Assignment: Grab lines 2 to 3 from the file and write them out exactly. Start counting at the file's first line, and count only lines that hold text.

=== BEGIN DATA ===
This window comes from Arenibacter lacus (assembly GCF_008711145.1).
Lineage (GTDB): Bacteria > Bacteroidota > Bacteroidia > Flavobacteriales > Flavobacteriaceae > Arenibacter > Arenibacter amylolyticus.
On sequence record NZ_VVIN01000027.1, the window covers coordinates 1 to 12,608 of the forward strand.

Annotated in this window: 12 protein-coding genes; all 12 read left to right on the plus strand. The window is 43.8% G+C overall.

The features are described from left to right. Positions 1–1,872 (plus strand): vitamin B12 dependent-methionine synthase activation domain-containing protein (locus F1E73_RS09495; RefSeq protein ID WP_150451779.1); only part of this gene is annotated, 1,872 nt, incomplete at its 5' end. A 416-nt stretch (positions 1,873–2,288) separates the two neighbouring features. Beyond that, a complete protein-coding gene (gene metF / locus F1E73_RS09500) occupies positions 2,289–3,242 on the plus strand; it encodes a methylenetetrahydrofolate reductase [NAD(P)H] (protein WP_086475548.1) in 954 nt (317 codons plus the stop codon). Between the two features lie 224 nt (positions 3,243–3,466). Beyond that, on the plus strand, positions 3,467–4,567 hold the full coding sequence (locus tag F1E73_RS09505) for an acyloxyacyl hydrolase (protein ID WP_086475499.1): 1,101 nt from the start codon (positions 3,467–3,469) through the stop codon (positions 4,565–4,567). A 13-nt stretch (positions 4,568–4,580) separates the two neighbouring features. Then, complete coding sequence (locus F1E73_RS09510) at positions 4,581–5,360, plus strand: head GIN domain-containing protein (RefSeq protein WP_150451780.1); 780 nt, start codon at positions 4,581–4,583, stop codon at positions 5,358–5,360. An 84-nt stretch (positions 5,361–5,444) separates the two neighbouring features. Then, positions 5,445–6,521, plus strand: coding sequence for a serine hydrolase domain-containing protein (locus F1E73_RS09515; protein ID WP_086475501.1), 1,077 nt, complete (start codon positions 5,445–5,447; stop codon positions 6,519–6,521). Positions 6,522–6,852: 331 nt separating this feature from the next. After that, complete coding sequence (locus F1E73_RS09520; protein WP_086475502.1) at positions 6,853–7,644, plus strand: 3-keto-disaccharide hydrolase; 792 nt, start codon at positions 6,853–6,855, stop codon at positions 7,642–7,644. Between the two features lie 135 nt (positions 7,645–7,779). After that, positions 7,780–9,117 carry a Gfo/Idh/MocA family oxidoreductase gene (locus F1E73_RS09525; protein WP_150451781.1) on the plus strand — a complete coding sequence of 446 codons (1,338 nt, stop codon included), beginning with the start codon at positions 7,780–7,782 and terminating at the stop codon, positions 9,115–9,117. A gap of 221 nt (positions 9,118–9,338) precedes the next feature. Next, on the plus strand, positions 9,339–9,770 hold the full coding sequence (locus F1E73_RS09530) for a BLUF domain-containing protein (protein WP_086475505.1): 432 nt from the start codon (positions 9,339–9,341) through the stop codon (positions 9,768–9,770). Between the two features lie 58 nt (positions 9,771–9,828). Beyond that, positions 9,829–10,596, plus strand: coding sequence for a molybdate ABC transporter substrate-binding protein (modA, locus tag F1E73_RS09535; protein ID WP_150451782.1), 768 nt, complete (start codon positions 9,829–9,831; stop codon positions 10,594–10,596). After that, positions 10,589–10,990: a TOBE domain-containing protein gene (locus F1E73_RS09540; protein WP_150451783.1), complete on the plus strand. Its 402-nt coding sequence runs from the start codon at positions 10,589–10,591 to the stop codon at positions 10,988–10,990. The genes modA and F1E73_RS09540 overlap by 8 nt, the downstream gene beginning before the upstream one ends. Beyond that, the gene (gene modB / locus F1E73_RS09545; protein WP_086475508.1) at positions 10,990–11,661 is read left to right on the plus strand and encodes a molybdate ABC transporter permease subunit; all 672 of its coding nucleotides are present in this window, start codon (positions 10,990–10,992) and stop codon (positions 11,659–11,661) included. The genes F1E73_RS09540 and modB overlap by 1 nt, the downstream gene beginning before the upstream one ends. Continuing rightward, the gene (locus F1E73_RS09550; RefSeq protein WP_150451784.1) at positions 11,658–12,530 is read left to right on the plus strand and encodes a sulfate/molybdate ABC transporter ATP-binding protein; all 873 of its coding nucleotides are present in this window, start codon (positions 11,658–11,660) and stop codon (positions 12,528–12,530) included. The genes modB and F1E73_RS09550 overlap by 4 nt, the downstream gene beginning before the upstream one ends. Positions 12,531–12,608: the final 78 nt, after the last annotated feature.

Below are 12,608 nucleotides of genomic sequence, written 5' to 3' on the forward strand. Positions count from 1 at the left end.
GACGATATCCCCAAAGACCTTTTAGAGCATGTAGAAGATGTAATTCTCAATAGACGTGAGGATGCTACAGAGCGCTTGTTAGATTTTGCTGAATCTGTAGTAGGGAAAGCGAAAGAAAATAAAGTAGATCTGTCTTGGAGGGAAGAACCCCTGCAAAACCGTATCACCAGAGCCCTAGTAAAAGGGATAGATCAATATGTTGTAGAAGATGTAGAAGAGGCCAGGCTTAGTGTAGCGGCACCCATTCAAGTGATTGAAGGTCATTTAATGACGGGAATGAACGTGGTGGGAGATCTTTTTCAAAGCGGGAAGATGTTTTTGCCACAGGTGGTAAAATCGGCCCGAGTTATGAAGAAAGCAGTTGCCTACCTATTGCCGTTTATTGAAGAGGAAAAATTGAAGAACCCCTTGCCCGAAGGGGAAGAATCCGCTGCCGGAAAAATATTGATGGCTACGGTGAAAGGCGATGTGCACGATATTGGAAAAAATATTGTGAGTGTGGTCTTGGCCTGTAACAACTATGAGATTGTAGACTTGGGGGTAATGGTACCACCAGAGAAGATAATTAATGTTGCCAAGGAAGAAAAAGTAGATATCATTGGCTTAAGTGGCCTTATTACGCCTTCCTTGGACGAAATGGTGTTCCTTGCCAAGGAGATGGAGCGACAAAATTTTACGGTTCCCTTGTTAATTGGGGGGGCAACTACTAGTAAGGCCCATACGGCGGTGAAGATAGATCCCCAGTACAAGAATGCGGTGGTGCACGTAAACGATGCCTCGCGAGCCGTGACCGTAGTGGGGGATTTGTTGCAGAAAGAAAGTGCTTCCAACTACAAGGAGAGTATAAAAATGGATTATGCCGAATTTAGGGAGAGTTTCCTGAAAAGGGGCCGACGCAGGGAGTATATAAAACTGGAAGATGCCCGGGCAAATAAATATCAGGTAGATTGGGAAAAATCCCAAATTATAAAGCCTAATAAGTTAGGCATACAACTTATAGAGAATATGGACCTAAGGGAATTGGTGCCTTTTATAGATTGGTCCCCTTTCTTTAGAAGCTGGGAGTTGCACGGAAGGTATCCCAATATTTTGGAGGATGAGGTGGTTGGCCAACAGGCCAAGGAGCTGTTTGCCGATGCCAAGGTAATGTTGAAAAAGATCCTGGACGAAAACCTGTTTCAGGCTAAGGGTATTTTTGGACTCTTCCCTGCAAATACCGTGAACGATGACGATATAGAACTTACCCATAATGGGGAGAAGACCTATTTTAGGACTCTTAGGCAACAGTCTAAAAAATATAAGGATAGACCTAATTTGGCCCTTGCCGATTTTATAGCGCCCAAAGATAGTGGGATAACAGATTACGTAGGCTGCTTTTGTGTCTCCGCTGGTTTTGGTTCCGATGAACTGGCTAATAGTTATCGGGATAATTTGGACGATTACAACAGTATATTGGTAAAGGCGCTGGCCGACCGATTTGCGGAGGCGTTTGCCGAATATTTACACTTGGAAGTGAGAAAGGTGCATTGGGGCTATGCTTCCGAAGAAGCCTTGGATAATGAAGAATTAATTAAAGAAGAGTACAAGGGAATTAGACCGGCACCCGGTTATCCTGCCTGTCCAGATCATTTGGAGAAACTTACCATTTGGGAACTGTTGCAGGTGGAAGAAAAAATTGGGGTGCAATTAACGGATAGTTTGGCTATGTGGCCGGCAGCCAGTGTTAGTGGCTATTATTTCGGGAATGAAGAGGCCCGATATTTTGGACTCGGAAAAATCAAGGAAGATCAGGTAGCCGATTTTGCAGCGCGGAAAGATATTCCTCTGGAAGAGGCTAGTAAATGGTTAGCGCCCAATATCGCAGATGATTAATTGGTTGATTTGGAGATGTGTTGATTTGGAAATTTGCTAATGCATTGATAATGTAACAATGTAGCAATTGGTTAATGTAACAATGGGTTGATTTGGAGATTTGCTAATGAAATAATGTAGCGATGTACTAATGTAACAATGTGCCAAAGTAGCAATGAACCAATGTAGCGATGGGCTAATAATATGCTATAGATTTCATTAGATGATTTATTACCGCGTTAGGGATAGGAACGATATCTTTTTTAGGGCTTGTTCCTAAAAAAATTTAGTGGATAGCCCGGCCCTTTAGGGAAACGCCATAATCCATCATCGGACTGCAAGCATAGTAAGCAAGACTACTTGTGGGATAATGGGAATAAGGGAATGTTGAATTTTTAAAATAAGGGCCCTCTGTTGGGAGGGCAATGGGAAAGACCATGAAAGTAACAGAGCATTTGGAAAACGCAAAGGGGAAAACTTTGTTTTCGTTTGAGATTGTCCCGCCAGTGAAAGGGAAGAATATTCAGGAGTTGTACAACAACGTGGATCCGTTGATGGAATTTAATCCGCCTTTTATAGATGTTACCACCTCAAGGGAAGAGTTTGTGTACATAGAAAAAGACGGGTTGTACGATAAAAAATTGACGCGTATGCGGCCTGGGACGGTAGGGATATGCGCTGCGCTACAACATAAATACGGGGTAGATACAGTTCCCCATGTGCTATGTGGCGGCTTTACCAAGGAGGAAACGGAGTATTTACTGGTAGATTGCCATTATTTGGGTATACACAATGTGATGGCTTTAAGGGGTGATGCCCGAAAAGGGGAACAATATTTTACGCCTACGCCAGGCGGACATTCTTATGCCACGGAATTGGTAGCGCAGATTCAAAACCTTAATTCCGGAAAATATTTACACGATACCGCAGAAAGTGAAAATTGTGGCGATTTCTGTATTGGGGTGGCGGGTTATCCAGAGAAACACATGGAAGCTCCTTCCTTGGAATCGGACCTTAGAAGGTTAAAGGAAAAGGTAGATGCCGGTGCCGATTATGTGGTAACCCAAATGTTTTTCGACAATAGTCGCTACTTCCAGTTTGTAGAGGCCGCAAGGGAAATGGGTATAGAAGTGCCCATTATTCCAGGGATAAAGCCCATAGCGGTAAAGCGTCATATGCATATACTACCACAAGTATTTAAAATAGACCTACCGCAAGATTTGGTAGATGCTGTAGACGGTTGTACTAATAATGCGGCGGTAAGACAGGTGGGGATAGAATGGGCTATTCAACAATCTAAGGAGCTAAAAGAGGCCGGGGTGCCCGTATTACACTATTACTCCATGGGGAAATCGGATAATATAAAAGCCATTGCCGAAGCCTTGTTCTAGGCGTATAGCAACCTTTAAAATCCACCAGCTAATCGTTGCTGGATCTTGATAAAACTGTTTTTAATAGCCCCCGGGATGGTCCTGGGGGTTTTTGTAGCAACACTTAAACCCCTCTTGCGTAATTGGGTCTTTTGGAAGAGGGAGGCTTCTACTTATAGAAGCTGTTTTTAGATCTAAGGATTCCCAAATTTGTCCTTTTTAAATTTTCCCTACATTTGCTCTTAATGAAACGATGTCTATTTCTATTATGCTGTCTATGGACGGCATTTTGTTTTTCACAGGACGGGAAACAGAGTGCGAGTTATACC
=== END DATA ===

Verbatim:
Lineage (GTDB): Bacteria > Bacteroidota > Bacteroidia > Flavobacteriales > Flavobacteriaceae > Arenibacter > Arenibacter amylolyticus.
On sequence record NZ_VVIN01000027.1, the window covers coordinates 1 to 12,608 of the forward strand.